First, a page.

We need the healthy fat digestion that bile provides for absorption and utilization of the fat soluble vitamins D, K, A, and E.

Speaking of vitamin D, our bodies have the ability to produce this vitamin when the sun hits our bare skin (without sunscreen).  As the sun meets the cholesterol, present in our every cell, the two perform a biochemical dance to produce vitamin D.

Our brains contain the highest concentration of the cholesterol in our bodies.  It is vital 

for a healthy brain and nervous system.  Cholesterol is a vital part of the wiring that allows for learning and memory.

Studies show that older adults with higher cholesterol, better maintain their cognitive function.  

Lack of sleep has been correlated with poor memory.  One reason may be because sleep allows the brain to replenish its level of cholesterol.

Low levels of cholesterol have also been associated with mood disorders such as depression and mood swings.

Now that you know how important cholesterol is in maintaining good health, how do you insure that your liver is functioning optimally to produce the cholesterol you need?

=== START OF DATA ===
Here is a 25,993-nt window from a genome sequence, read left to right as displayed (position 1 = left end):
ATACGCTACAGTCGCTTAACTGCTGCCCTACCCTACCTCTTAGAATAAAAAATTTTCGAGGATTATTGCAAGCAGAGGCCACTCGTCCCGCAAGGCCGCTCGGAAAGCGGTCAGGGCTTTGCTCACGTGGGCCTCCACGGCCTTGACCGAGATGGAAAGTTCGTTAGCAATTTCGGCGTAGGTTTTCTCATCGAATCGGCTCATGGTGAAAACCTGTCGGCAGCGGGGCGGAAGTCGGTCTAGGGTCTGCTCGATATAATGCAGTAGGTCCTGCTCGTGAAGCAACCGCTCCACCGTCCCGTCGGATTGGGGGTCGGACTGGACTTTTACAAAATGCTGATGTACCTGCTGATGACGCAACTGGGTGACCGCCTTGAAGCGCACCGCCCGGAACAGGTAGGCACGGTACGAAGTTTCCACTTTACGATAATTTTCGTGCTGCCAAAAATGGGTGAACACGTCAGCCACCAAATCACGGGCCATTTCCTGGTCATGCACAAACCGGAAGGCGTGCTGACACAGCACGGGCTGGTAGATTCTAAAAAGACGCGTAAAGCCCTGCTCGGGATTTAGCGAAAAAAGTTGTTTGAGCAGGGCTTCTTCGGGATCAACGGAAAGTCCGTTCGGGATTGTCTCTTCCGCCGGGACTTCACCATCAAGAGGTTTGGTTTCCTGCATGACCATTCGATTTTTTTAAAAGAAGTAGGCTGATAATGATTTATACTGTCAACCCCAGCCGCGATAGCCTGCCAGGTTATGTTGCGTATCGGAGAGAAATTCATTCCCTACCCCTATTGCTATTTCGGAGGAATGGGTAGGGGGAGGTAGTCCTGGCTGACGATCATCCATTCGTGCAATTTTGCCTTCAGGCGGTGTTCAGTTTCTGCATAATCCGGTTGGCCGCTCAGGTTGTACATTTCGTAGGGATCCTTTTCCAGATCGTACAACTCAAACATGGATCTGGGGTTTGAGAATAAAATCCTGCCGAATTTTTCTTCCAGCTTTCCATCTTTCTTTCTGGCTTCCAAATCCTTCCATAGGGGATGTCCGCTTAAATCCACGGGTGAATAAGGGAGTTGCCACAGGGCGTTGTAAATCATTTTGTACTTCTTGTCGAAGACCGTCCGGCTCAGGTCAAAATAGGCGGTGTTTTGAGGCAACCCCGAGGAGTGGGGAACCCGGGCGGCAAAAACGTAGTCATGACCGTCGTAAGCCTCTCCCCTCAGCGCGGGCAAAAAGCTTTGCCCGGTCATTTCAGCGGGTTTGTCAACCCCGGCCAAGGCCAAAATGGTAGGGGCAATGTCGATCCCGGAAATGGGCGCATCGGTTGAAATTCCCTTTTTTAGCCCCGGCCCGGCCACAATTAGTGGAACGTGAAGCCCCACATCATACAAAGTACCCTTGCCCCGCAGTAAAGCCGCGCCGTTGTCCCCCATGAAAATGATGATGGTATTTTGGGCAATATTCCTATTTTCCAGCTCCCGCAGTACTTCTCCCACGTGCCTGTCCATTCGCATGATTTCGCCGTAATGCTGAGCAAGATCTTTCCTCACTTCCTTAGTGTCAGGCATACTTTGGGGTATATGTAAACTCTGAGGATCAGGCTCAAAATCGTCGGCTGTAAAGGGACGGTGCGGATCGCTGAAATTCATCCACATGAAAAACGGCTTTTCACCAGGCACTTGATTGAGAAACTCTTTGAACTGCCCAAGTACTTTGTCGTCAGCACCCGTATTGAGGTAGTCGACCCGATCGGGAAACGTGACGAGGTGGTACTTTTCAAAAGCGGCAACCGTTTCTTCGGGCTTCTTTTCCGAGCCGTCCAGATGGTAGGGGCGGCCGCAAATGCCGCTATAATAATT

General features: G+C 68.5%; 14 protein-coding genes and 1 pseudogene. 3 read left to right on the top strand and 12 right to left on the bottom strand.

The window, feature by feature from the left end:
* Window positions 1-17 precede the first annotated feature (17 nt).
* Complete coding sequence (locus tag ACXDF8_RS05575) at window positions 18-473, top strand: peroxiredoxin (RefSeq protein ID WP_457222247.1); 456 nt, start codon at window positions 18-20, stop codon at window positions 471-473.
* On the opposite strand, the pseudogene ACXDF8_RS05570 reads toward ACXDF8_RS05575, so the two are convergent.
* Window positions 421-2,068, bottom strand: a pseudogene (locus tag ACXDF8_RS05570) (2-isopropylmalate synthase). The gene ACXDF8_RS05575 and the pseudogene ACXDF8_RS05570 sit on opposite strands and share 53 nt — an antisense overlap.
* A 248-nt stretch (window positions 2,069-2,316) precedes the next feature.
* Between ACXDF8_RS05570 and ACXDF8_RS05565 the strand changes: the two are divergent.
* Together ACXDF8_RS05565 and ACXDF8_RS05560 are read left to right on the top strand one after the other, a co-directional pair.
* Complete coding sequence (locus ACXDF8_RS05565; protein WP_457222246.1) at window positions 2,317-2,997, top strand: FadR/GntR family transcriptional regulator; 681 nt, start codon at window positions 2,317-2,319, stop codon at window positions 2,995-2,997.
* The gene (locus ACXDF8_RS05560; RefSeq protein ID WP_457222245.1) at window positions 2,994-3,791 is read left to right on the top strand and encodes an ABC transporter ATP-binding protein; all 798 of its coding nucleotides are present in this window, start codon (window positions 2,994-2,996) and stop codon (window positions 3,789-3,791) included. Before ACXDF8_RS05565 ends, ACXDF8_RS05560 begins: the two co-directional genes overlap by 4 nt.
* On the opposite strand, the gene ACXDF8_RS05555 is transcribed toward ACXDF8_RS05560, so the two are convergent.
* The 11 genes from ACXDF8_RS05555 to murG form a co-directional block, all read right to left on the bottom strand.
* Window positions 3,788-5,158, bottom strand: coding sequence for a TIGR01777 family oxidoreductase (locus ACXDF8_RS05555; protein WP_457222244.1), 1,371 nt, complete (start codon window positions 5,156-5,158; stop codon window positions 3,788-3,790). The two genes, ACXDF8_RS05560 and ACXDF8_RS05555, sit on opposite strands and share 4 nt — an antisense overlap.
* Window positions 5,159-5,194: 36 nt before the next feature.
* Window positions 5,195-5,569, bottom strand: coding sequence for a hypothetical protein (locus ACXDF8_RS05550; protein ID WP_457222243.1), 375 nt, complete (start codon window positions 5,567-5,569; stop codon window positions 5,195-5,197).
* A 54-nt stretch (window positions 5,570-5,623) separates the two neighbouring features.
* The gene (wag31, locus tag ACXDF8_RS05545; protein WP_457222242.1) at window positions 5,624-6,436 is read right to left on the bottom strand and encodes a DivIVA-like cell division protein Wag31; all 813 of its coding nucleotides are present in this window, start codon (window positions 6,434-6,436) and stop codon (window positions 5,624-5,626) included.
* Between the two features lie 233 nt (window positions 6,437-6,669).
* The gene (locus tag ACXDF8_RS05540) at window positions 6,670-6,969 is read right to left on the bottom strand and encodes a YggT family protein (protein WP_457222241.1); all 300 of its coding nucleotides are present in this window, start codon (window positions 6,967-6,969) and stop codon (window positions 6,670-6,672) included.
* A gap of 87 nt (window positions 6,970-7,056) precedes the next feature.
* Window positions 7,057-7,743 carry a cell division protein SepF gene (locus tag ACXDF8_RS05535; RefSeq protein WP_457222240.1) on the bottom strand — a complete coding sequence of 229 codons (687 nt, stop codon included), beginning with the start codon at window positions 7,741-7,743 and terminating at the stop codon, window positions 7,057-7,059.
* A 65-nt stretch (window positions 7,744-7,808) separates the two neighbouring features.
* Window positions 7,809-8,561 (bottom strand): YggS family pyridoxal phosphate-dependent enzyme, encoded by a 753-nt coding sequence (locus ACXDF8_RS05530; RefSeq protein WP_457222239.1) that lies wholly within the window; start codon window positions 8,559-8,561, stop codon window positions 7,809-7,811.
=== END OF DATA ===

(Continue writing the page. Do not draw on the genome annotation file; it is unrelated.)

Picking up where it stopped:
1. Keep your diet low in sugar, and add fiber like flaxseeds, chia seeds, nuts and seeds.
  2. include lots of fibrous vegetables like dark leafy greens.  The more bitter the better for your liver, like arugula, brussels sprouts, swiss chard and dandelion greens.
  3. Add local raw honey to lower inflammation and nourish your liver and gut.
  4. Try a shot of apple cider vinegar in the morning to help alkalize the body’s PH and nourish the digestive tract.
  5. Warm water with lemon will thin the bile and aid in liver function.
  6. Milk thistle is a powerful herb that gives the liver a boost.
  7. Go easy on alcohol and reduce toxins to unburden the livers job of detoxifying.
  8. Practice de-stressing techniques so your liver does not need to be constantly pumping out cholesterol to provide you with the stress hormone cortisol.